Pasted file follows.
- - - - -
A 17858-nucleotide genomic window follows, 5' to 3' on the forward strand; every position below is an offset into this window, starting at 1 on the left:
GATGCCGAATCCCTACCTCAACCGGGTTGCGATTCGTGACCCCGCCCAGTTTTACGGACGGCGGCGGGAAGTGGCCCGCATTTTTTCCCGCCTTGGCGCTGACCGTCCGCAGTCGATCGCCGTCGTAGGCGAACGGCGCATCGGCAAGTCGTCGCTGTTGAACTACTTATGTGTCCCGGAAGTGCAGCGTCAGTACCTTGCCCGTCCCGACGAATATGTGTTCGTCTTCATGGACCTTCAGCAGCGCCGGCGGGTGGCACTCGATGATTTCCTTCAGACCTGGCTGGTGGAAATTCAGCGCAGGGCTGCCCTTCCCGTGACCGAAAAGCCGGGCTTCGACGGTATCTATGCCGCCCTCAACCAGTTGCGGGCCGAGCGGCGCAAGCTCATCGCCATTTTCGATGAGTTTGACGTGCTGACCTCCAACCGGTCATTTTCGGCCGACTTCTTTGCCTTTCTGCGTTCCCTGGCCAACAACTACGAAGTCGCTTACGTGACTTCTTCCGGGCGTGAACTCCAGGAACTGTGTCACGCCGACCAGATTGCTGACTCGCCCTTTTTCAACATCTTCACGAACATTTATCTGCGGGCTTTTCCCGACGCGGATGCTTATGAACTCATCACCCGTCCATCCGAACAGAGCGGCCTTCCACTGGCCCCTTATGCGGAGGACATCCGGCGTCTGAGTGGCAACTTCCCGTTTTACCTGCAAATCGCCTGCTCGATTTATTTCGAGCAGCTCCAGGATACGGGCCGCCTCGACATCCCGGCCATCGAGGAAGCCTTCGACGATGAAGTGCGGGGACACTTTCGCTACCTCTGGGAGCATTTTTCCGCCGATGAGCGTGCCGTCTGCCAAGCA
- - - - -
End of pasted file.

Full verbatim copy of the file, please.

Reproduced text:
A 17858-nucleotide genomic window follows, 5' to 3' on the forward strand; every position below is an offset into this window, starting at 1 on the left:
GATGCCGAATCCCTACCTCAACCGGGTTGCGATTCGTGACCCCGCCCAGTTTTACGGACGGCGGCGGGAAGTGGCCCGCATTTTTTCCCGCCTTGGCGCTGACCGTCCGCAGTCGATCGCCGTCGTAGGCGAACGGCGCATCGGCAAGTCGTCGCTGTTGAACTACTTATGTGTCCCGGAAGTGCAGCGTCAGTACCTTGCCCGTCCCGACGAATATGTGTTCGTCTTCATGGACCTTCAGCAGCGCCGGCGGGTGGCACTCGATGATTTCCTTCAGACCTGGCTGGTGGAAATTCAGCGCAGGGCTGCCCTTCCCGTGACCGAAAAGCCGGGCTTCGACGGTATCTATGCCGCCCTCAACCAGTTGCGGGCCGAGCGGCGCAAGCTCATCGCCATTTTCGATGAGTTTGACGTGCTGACCTCCAACCGGTCATTTTCGGCCGACTTCTTTGCCTTTCTGCGTTCCCTGGCCAACAACTACGAAGTCGCTTACGTGACTTCTTCCGGGCGTGAACTCCAGGAACTGTGTCACGCCGACCAGATTGCTGACTCGCCCTTTTTCAACATCTTCACGAACATTTATCTGCGGGCTTTTCCCGACGCGGATGCTTATGAACTCATCACCCGTCCATCCGAACAGAGCGGCCTTCCACTGGCCCCTTATGCGGAGGACATCCGGCGTCTGAGTGGCAACTTCCCGTTTTACCTGCAAATCGCCTGCTCGATTTATTTCGAGCAGCTCCAGGATACGGGCCGCCTCGACATCCCGGCCATCGAGGAAGCCTTCGACGATGAAGTGCGGGGACACTTTCGCTACCTCTGGGAGCATTTTTCCGCCGATGAGCGTGCCGTCTGCCAAGCA